employee-handing-over-resignation-letter

Resignation shows integrity but it’s too little, too late

The resignation of former NSW Premier, Gladys Berijiklian was indeed an act of integrity.  To fall on her sword when she could have just stepped aside pending the outcome of the ICACinvestigation, spoke of her courage and want to “do the right thing”.  

The reason behind the resignation, however, was not.  

It would have been in those ‘unseen’ moments in her relationship, when she consciously chose not to listen to her own gut instinct and internal integrity radar and speak up, and knowingly allow disgraced MP Daryl Maguire to do what he did, as long as she wasn’t involved, and she wasn’t made aware of it.

The former premier set standards for her government from the day she took office.   The press conference announcing her resignation showed courage to meet those standards, while honouring of the people of her state. But she knew if she stayed and tried to defend her actions, that would create a cloud around all her government’s achievements.  

The premier’s PR engine initially managed news of her relationship with Maguire well. Tell the truth, get out in front of the story.  However, when she said in a press conference earlier in the year when the story originally broke, that this was just a case of ‘putting trust in the wrong person’, the die was cast. 

ICAC is a wholly independent corruption watchdog and investigates actual breaches and not her ‘intention’ to do the right thing.  In this case, it was her failure to act in the face of questionable activity.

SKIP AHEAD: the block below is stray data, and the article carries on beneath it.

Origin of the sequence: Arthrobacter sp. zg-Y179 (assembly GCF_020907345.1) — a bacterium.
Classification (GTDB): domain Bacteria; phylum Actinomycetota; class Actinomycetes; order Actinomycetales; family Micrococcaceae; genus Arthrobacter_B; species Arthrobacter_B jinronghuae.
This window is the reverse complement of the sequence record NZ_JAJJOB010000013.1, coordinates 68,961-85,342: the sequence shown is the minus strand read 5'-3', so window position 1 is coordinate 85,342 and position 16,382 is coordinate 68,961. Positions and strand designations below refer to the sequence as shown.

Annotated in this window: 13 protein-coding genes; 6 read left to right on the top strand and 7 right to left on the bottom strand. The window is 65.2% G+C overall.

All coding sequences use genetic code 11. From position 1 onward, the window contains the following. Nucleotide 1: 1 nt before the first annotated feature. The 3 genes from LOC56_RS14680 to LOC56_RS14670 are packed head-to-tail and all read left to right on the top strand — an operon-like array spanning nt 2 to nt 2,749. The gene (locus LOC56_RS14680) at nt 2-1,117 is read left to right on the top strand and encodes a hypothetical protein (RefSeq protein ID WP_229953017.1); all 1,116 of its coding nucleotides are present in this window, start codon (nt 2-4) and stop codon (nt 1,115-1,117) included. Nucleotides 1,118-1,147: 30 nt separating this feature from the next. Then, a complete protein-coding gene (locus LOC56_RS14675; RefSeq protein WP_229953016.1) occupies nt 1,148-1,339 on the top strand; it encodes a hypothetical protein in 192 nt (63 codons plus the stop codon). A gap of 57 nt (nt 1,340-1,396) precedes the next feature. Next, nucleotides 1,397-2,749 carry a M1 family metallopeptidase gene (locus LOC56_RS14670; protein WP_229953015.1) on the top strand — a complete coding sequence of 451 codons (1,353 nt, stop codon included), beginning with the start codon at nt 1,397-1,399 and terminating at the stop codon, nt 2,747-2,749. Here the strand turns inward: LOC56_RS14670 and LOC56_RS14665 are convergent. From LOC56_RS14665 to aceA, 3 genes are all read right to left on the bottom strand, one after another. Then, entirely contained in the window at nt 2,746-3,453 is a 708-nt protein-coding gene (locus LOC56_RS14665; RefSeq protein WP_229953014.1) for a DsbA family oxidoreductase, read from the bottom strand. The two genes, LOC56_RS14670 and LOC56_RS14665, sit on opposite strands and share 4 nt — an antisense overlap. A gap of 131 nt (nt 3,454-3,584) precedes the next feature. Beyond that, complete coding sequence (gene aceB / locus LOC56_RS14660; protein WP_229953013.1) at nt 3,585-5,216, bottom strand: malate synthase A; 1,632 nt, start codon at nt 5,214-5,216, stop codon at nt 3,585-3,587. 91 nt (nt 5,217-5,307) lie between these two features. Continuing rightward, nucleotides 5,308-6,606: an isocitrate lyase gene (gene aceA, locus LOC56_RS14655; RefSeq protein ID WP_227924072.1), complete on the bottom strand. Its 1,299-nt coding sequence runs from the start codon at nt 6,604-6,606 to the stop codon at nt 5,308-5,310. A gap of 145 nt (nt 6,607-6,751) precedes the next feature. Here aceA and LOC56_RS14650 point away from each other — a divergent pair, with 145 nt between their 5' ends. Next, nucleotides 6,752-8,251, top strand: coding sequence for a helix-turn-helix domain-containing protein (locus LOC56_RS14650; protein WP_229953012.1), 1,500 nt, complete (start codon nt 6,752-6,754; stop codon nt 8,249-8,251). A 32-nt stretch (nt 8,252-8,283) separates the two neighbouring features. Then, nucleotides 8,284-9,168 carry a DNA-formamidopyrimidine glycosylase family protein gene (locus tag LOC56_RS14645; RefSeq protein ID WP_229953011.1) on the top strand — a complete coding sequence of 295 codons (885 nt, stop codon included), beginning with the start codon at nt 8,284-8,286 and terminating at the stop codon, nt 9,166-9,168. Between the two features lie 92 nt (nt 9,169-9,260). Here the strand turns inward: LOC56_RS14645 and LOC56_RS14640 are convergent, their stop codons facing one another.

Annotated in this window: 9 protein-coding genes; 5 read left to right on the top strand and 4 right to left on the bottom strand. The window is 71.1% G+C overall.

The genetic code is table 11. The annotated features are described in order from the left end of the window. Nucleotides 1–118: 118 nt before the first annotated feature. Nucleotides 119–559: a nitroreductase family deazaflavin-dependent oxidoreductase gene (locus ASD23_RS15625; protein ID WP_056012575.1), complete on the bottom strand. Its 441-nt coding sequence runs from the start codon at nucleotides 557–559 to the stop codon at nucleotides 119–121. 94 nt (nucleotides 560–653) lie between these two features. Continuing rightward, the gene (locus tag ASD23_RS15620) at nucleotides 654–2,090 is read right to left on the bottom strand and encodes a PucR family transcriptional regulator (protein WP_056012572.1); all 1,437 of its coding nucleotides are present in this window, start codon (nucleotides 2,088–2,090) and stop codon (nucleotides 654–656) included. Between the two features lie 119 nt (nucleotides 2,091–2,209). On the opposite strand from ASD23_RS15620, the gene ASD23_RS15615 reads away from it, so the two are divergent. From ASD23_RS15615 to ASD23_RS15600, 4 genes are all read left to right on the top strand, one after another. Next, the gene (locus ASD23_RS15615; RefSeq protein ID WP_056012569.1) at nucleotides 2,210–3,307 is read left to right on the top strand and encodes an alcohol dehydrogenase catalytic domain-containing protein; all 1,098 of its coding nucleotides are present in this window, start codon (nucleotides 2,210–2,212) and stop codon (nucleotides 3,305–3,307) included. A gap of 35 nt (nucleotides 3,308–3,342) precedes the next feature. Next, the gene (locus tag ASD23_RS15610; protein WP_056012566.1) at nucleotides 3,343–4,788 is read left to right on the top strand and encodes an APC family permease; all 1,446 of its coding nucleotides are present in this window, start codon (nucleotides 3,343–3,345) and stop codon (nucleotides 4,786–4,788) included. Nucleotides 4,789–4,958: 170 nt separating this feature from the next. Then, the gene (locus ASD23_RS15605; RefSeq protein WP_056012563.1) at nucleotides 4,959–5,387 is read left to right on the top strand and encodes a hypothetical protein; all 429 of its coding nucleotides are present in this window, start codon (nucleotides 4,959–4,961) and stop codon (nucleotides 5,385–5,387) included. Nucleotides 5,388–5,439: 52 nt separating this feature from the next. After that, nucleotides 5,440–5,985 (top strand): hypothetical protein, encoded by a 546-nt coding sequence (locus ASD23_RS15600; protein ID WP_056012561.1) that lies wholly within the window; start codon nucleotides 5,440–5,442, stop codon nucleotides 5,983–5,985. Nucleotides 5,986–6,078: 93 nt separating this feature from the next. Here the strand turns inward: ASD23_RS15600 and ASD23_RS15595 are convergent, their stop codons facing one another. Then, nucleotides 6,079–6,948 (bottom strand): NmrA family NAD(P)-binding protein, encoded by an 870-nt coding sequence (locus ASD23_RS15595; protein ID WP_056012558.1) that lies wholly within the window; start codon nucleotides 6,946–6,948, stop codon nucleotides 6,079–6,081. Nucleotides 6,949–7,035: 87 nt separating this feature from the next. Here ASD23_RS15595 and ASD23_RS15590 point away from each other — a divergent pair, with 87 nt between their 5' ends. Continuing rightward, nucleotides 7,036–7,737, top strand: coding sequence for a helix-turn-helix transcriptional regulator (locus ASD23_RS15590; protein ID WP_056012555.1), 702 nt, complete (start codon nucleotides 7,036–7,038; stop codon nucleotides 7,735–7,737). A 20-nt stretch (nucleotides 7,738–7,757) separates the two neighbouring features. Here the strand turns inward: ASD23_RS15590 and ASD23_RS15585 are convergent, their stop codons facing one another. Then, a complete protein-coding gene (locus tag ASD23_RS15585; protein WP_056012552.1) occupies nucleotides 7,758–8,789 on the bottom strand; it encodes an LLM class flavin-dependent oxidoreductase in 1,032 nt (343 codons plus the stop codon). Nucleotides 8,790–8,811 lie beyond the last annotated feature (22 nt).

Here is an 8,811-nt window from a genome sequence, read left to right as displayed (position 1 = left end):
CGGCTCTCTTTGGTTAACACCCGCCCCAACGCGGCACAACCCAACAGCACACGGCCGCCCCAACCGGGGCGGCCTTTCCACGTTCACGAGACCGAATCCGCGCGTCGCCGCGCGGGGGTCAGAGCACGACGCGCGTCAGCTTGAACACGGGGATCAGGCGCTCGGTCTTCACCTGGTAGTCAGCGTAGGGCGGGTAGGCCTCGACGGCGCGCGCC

Which brings us again to the issue of Integrity.  It was once defined by CS Lewis as “doing the right thing even when no-one is watching.”   We are all human and we all make mistakes, sometimes saying and doing dumb things in the name of love.  The problem here is one of public trust – and the expectations of the office which the former premier held.

The issue is that she ‘turned a blind eye’ to Darryl Maguire’s transgressions and then her own integrity boundaries being stretched by her ex-partner.  These omissions meant that the former premier herself would inevitably come under scrutiny.  It is for this reason that public trust had been broken.  That moment of hearing Maguire’s plans, something must have twisted inside her gut saying, “I don’t need to hear this…” and her own integrity radar was pinging that lines were being crossed, and she couldn’t be part of it.  You can’t ‘un-hear’ that.  It was too late.

ICAC should not “sit on” allegations until it is more convenient to begin proceedings – COVID isn’t going anywhere soon. And while ICAC’s job is never going to be a popular one, they are doing what they are paid to do. For Berejikilian, her integrity at this stage remains mostly intact but she leaves office with the inglorious honour of being the third NSW premier to fall to the watchdog’s investigations.  

CLICK HERE to read the article on The Canberra Times

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